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Exotic Vegetables


Okra (Hibiscus Abelmoschus) is also known as musk ketmia and edible ketmia. It grows in North Africa, the Middle East and the United States. It is one of the most popular vegetables in Indian cuisine. It is also used in African, Greek, Turkish, Caribbean and American cuisine. The edible part is its green, tin-covered finger-sized fruit. Okra fruits are harvested when they are still unripe. They can be boiled, fried, pickled, preserved, dried or frozen. 1)


Salsify, also known as Leafy Goatweed, is a root vegetable grown for its edible roots and leaves. Salsify can be found in Southern Europe, North Africa and Mediterranean countries such as Turkey, Morocco, Libya and Tunisia. Its edible root is yellowish-gray. Salsify is mild and subtle in taste. It is delicate and breaks down quickly, therefore it is best prepared by steaming. 2)


Scorzonera, also known as snakebite, was used as a remedy against viper venom because of its medicinal properties. It is native to southern Europe, most likely Spain. The edible part is its root, the skin of which is almost black and the flesh white. It is very delicate and tastes like asparagus, which is why it is also called “winter asparagus.” 3)


Cassava is grown in South America, the Caribbean, and Africa. The cassava tubers are dark brown with a white interior. It is somewhat similar to ginger roots. It should be peeled off its gulp-like skin before preparation. Due to its poisonous properties, it should not be eaten raw. Cassava tubers contain a large amount of starch and therefore, after drying, they are usually ground and made into flour — tapioca, which is served with South American dishes. 4)


Arracacha is sometimes called the white or Peruvian carrot. It is a root vegetable, belonging to the same family as celery and carrots. It is grown in South America, primarily in Brazil and Peru. The edible root of this plant is eaten only in processed form. It can be white, yellow, or purple, and its taste is reminiscent of a mixture of celery, fried cabbage, and chestnuts. The shape of the arracacha root resembles that of a carrot and its texture is reminiscent of a potato tuber. It has a strong, intense, very specific smell. It is mostly used similarly to potatoes. 5)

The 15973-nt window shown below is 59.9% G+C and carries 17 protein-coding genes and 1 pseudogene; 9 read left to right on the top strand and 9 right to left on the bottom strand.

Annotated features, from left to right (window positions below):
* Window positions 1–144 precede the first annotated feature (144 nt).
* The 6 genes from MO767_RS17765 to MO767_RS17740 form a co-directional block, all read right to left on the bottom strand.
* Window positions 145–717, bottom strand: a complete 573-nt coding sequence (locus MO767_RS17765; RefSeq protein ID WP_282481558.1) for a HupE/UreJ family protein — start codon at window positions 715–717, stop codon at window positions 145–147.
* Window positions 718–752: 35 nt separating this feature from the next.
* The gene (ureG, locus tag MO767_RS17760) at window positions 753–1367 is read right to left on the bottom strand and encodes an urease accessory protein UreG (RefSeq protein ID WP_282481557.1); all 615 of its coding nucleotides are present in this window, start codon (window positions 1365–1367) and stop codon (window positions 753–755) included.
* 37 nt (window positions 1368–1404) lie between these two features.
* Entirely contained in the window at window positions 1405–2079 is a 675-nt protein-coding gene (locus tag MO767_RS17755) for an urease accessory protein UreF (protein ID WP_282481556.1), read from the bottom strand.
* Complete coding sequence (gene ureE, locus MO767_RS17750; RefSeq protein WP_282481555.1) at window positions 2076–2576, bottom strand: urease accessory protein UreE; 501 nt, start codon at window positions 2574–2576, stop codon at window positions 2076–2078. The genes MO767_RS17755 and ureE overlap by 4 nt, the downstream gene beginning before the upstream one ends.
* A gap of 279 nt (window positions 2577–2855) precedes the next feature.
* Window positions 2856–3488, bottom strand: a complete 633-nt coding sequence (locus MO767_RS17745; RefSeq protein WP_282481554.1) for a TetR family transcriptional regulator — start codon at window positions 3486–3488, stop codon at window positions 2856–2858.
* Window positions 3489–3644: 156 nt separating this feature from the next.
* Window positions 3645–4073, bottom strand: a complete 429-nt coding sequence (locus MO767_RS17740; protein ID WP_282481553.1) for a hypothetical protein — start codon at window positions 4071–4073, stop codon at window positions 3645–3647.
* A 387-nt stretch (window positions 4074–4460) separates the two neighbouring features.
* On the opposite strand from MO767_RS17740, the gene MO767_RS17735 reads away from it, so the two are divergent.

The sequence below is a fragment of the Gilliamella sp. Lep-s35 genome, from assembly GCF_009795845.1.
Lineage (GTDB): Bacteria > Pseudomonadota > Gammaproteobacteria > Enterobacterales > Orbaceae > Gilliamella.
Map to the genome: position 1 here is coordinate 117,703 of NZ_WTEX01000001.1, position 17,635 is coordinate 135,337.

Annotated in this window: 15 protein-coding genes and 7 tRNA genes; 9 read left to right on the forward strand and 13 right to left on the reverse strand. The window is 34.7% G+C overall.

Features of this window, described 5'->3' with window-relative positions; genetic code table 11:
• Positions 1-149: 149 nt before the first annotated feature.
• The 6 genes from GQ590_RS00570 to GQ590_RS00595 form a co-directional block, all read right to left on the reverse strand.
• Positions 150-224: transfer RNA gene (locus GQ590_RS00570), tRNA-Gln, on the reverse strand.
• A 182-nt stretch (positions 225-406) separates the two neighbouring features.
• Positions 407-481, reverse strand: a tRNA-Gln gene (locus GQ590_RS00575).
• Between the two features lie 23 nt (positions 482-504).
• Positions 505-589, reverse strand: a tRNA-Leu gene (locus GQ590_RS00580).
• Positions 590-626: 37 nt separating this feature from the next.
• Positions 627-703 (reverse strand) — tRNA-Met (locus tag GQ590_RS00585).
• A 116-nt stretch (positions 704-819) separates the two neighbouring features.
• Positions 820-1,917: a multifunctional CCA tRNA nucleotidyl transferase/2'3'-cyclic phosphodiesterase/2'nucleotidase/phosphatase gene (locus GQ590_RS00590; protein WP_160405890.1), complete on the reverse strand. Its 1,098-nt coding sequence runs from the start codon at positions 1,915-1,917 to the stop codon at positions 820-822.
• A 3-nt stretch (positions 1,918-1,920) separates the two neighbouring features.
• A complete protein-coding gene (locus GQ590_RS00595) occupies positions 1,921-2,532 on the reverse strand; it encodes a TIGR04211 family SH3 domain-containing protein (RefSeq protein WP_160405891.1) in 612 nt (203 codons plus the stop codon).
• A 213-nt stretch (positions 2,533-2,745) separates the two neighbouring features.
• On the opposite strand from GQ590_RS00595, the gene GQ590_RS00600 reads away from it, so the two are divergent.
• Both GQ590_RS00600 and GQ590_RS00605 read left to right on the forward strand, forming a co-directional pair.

Purple yam is an unusual root vegetable with a deep purple hue. It is widely consumed in tropical areas, including India and the Philippines, where it is known as “ube.” 6)

Romanesco broccoli

Romanesco broccoli, or simply romanesco, is a sort of vegetable with a fractal design that is quite unique in nature. It has a flavor that is comparable to cauliflower but is more delicate and nutty. These exotic veggies are high in vitamins C and K, fiber, and carotenoids, and can be used as a substitute for broccoli or cauliflower. 7)

Black radish

Black radish was a goth vegetable long before goth food was a thing. On the inside, however, this black meal is white. Black radishes can be mildly spicy to highly bitter, depending on their size and maturity. This peppery tiny root is a terrific turnip alternative. It also contains vitamin A, vitamin E, vitamin B1, calcium, and magnesium, as well as vitamin C. 8)


Fiddlehead is a vegetable that resembles a fiddle's curled top (violin). They are widely consumed in Northern France and areas of Asia. It has a flavor similar to asparagus and can be used in place of asparagus in a variety of cuisines. Fiddlehead is a good source of phosphorus and is high in vitamin A. 9)


Kohlrabi is a cabbage-like vegetable with a bloated appearance. It's especially popular in German-speaking countries and several Asian countries including Vietnam, India, and Bangladesh. Kohlrabi has a texture comparable to broccoli stems, but it has a sweeter flavor. It can be used in place of kale and collard greens. Kohlrabi is a good source of Vitamin C, Vitamin B6, Potassium, Copper, and Manganese, so don't skip it. 10)


Oca is a tubular root that is widely consumed in New Zealand and comes in a variety of colors. These little tubers can be utilized in the same way that potatoes are. Potassium, vitamin A, vitamin B6, carbs, and energy are all abundant in them. 11)

Pak Choy

This is a Chinese cabbage type that is frequently used in stir-fries and spring rolls. It originated in China, but has since gained popularity in European cuisine and is currently being brought to India. It has the appearance of squat celery, with white or extremely light green stalks that are short or chunky, and glossy deep green leaves. 12)


Even though they have no connection to Jerusalem or Artichokes, they are commonly referred to as Jerusalem Artichokes. The name is thought to come from the Italian word for sunflower, Girasole, because the plant resembles and belongs to the same plant family as a garden sunflower. These tubers are cultivated for their tubers and are native to North America. They may be found being grown in several American states. They're most commonly used as a potato substitute, but they can also be fermented for use in alcoholic beverages. 13)


The paddle-shaped leaves of the Opuntia cactus plant, which is native to Mexico but also grown in many places in America and the Mediterranean, are shown here. 14)

Brusselberry sprouts

Brusselberry sprouts are a reddish-purple color with a sweeter, softer flavor than regular sprouts. They're getting increasingly popular around the world, which means they'll be easier to find, and they'll make a terrific complement to any Christmas feast. 15)


This round bulbous root vegetable is sometimes known as a yam bean or Mexican potato. It is a vine-growing legume that belongs to the legume family. It is produced in warmer climates like Central America, the Caribbean, the Andes, and Southern Asia, despite its origins in Mexico. 16)

exotic_vegetables.txt · Last modified: 2022/04/06 07:32 by aga